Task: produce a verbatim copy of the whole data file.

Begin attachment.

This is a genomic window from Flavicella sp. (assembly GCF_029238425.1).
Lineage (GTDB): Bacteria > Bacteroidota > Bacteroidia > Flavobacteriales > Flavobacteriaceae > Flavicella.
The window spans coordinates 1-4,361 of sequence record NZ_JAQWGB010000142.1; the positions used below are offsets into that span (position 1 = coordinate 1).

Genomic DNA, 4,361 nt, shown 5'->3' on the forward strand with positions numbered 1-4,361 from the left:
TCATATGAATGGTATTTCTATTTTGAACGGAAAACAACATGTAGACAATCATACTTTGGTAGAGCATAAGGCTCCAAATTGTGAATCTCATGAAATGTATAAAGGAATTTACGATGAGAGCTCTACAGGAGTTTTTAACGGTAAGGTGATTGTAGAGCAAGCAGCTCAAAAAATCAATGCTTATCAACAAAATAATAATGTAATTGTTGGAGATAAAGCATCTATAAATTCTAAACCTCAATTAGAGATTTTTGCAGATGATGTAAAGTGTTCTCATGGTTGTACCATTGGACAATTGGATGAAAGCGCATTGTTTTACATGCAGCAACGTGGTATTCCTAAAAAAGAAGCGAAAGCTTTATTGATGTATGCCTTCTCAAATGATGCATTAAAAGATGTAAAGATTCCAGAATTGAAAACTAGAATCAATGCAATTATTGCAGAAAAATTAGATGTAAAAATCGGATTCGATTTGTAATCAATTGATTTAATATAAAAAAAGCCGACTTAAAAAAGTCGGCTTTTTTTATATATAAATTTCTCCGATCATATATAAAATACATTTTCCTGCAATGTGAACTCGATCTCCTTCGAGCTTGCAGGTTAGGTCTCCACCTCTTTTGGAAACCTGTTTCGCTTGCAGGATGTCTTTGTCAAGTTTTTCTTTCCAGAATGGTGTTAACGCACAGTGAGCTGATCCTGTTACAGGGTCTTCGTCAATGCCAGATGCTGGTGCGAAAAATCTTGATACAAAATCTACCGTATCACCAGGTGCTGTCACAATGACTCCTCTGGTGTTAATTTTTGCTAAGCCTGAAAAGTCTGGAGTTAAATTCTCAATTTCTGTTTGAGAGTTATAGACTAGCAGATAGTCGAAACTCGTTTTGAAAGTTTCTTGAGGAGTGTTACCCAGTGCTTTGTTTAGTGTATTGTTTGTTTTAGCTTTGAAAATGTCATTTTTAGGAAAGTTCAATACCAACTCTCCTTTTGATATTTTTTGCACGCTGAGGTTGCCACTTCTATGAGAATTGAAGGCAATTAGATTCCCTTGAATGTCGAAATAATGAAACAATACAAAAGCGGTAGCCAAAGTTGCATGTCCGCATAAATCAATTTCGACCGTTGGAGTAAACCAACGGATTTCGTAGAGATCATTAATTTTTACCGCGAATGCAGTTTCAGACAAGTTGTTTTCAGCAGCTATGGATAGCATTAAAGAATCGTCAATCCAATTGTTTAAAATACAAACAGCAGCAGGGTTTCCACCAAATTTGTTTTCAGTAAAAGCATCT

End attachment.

This is a genomic window from Flavicella sp. (assembly GCF_029238425.1).
Lineage (GTDB): Bacteria > Bacteroidota > Bacteroidia > Flavobacteriales > Flavobacteriaceae > Flavicella.
The window spans coordinates 1-4,361 of sequence record NZ_JAQWGB010000142.1; the positions used below are offsets into that span (position 1 = coordinate 1).

Genomic DNA, 4,361 nt, shown 5'->3' on the forward strand with positions numbered 1-4,361 from the left:
TCATATGAATGGTATTTCTATTTTGAACGGAAAACAACATGTAGACAATCATACTTTGGTAGAGCATAAGGCTCCAAATTGTGAATCTCATGAAATGTATAAAGGAATTTACGATGAGAGCTCTACAGGAGTTTTTAACGGTAAGGTGATTGTAGAGCAAGCAGCTCAAAAAATCAATGCTTATCAACAAAATAATAATGTAATTGTTGGAGATAAAGCATCTATAAATTCTAAACCTCAATTAGAGATTTTTGCAGATGATGTAAAGTGTTCTCATGGTTGTACCATTGGACAATTGGATGAAAGCGCATTGTTTTACATGCAGCAACGTGGTATTCCTAAAAAAGAAGCGAAAGCTTTATTGATGTATGCCTTCTCAAATGATGCATTAAAAGATGTAAAGATTCCAGAATTGAAAACTAGAATCAATGCAATTATTGCAGAAAAATTAGATGTAAAAATCGGATTCGATTTGTAATCAATTGATTTAATATAAAAAAAGCCGACTTAAAAAAGTCGGCTTTTTTTATATATAAATTTCTCCGATCATATATAAAATACATTTTCCTGCAATGTGAACTCGATCTCCTTCGAGCTTGCAGGTTAGGTCTCCACCTCTTTTGGAAACCTGTTTCGCTTGCAGGATGTCTTTGTCAAGTTTTTCTTTCCAGAATGGTGTTAACGCACAGTGAGCTGATCCTGTTACAGGGTCTTCGTCAATGCCAGATGCTGGTGCGAAAAATCTTGATACAAAATCTACCGTATCACCAGGTGCTGTCACAATGACTCCTCTGGTGTTAATTTTTGCTAAGCCTGAAAAGTCTGGAGTTAAATTCTCAATTTCTGTTTGAGAGTTATAGACTAGCAGATAGTCGAAACTCGTTTTGAAAGTTTCTTGAGGAGTGTTACCCAGTGCTTTGTTTAGTGTATTGTTTGTTTTAGCTTTGAAAATGTCATTTTTAGGAAAGTTCAATACCAACTCTCCTTTTGATATTTTTTGCACGCTGAGGTTGCCACTTCTATGAGAATTGAAGGCAATTAGATTCCCTTGAATGTCGAAATAATGAAACAATACAAAAGCGGTAGCCAAAGTTGCATGTCCGCATAAATCAATTTCGACCGTTGGAGTAAACCAACGGATTTCGTAGAGATCATTAATTTTTACCGCGAATGCAGTTTCAGACAAGTTGTTTTCAGCAGCTATGGATAGCATTAAAGAATCGTCAATCCAATTGTTTAAAATACAAACAGCAGCAGGGTTTCCACCAAATTTGTTTTCAGTAAAAGCATCT